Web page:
ReplyDelete
    Replies
    1. But hopefully when you are taking the call you are not talking about sex toys with the little one.

      Delete
  2. You should be able to bring this up with your iTunes account to Apple. They are generally very good about protecting kids from stuff. Do you have parental controls turned on on the phone? It should prevent ads like that showing up on the phone with the baby. If it didn't prevent the ad from showing up, they would want to know about it.

    (Used to work at apple hq)

    ReplyDelete
    Replies
    1. Thank you for the suggestion, I did not know about parental control. I will look at it. Otherwise we wrote a review on the application page and are still waiting for it to be approved.

      Delete
  3. We got a second app that I run all the baby apps through. This secondary app locks up the phone so my son doesn't delete stuff and it also prevents him from clicking on ads. The app is called zoodles. I've been very happy with the product and planning on buying the full version soon.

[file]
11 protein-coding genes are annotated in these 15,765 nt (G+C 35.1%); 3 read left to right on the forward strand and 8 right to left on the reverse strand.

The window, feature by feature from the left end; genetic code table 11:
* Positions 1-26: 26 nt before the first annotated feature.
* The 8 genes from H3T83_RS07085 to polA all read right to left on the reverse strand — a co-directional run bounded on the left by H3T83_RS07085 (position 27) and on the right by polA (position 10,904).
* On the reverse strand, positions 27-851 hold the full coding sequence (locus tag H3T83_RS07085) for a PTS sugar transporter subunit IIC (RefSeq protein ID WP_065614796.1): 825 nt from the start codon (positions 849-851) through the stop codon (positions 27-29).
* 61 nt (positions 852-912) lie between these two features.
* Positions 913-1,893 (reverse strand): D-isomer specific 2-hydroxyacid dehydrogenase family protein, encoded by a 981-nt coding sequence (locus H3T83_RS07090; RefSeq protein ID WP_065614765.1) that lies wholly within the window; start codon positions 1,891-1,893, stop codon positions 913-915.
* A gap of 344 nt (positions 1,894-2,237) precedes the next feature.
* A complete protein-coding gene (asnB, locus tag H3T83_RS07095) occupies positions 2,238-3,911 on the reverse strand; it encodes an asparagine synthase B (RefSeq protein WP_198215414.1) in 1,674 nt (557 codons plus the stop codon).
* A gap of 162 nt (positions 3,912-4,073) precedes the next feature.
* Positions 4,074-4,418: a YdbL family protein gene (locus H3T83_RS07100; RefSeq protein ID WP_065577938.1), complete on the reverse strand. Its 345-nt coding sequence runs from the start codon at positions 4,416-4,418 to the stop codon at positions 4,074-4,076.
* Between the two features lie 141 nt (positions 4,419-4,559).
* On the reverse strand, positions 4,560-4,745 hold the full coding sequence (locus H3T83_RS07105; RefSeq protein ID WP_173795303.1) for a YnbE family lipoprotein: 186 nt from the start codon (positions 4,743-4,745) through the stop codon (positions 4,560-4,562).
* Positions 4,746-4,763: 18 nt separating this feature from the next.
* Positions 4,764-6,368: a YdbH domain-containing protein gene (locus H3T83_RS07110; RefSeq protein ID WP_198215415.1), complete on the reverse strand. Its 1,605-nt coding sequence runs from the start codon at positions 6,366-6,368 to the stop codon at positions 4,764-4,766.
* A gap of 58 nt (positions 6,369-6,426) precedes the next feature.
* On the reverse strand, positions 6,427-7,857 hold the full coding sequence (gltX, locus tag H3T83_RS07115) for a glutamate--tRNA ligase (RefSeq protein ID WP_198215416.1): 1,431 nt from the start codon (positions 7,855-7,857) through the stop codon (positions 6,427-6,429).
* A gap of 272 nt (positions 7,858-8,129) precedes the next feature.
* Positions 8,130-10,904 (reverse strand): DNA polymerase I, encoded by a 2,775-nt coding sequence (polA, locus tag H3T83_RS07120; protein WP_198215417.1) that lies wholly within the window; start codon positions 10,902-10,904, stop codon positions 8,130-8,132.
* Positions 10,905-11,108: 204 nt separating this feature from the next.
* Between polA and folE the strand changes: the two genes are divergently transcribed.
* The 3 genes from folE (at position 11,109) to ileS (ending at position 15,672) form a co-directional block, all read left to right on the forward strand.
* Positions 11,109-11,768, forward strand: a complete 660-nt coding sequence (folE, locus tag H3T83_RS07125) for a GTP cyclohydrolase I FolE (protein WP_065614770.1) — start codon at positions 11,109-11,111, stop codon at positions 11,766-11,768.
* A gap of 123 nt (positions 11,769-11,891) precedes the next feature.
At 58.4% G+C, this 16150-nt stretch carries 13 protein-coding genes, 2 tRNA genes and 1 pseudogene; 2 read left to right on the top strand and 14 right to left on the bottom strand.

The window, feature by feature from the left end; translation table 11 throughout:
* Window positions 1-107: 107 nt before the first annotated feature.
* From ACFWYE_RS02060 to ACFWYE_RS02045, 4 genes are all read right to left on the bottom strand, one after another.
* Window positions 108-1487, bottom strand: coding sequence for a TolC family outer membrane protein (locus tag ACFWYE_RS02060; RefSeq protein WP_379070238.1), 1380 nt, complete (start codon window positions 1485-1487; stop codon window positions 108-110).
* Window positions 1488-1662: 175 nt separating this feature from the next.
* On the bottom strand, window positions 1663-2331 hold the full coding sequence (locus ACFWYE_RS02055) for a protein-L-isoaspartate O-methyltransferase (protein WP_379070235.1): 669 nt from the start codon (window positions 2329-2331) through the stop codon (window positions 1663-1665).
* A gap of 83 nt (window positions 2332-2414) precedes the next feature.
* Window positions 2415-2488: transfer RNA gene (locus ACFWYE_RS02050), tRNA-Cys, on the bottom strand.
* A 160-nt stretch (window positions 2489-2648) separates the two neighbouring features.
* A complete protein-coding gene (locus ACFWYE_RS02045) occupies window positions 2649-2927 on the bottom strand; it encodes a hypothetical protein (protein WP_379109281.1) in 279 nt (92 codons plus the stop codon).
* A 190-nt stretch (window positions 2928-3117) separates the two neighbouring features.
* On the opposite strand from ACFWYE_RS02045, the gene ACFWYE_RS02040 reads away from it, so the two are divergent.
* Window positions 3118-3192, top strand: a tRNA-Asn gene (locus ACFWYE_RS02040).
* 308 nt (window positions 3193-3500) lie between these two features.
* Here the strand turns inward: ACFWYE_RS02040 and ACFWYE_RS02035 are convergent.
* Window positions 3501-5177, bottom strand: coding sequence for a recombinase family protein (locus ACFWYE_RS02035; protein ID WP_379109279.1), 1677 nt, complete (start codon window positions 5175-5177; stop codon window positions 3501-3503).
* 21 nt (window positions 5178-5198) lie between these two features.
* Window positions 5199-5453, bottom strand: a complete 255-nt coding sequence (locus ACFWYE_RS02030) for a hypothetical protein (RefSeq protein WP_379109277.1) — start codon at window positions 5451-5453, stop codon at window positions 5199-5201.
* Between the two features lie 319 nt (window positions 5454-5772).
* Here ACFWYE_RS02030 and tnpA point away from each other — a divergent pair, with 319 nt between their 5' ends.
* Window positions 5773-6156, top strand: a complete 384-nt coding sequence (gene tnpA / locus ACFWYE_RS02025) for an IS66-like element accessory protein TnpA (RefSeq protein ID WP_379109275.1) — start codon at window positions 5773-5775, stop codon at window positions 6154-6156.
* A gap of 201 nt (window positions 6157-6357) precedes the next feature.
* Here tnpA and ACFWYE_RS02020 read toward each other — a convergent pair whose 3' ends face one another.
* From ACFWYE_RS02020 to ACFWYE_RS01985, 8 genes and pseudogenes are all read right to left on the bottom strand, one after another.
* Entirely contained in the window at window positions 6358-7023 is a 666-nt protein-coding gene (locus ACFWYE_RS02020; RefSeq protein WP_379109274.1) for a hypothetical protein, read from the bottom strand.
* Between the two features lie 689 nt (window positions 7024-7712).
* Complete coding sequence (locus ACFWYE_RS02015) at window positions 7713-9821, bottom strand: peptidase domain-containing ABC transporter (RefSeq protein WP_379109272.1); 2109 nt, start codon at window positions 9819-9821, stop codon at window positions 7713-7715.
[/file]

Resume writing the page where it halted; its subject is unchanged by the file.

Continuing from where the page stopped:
ReplyDelete
    Replies
    1. Zoodles sounds great. We'll check it out, thanks!

      Delete
  4. My kids a bit older but I let them borrow a spare phone without a simcard and wifi disabled.

    ReplyDelete
  5. I have a firm rule about apps that may or may not help your situation; I don't buy (or even use if free) ANY app that has in-app purchases or ads. And you can avoid the calling stuff by putting it in airplane mode. If you really want to get medieval, you can also disable networking. I gave miss K my old AT&T iPhone 3gs when it was still locked and we were in CH and there are a number of really great games and educational apps that don't include ads or in-app purchase options so we've been spared the pain of having to explain some awkward things like porn. Check out 'Endless ABC, Intro to Letters, Word Girl (and any of the PBS Kids apps), Awesome Eats and Little Fox" that you may like. Also, keep an eye on the app of the week as you can often get a really great app for free.